Choose one of the following topics and write a 300-400 word response to it.
It’s been suggested often that there are at least two voices in the work of Ann Bradstreet: one, whom we might call “Mistress Bradstreet” he speaks of religious doctrine, public duty and conventional belief, and another, “Anne” a woman who loves, grieves, fears, feels pride and experiences the full range of emotions and curiosities that the teachings of her faith was meant to suppress.
The darkening mood of the three elegies for her grandchildren seems to console less and less. Look carefully to answer the following. Give a detailed explanation for the question of who is speaking in these poems: “Mistress Bradstreet” or “Anne?”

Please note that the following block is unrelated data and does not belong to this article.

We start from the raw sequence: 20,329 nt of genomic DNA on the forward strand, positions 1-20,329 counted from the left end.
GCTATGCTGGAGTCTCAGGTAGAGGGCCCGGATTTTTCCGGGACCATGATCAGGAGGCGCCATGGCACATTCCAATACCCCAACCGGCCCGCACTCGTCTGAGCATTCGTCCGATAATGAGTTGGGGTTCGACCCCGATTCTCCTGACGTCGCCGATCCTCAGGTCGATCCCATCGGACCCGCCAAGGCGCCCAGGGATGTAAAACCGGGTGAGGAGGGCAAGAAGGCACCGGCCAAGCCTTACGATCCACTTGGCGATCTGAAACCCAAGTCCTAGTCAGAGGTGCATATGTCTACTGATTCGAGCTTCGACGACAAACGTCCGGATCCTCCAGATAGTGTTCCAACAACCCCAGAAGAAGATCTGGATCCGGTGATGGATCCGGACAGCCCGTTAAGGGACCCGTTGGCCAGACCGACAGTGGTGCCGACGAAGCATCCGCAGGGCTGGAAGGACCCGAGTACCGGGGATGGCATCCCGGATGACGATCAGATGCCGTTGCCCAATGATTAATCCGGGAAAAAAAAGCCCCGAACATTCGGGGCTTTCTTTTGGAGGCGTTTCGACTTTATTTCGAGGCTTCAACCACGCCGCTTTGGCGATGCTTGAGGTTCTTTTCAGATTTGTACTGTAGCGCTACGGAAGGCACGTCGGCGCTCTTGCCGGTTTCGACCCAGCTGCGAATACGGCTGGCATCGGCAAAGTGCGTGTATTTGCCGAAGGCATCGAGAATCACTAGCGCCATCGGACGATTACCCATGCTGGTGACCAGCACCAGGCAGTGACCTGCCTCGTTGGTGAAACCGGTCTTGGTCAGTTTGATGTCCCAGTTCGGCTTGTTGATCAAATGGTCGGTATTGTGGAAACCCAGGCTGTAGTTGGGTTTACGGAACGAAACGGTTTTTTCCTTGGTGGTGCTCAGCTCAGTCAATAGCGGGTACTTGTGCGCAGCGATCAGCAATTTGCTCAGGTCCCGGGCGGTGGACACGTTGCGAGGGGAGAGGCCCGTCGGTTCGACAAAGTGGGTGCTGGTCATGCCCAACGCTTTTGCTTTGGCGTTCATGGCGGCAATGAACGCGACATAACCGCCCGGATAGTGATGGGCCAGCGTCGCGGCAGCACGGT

The pastor of the Pilgrim colony, John Robinson, gave a powerful definition for Puritanism with the following suggestion on how to deal with children: “(They) must, in the first place, be broken and beaten down; that so the foundation of their education being laid in humility and tractableness, other virtues may, in their time, be built thereon.”
So, is Anne Bradstreet a true Puritan writer?
For writing The Wonders of the Invisible World, his history of the Salem Witch Trials, Cotton Mather is sometimes judged harshly for his militant enthusiasm for these inquests and executions. Yet Mather’s writing about the Trials seems extremely familiar. Compare Mather’s writing with how we view other public trials or scandals (George Zimmerman, Jon Benet Ramsey, Scott Peterson, etc).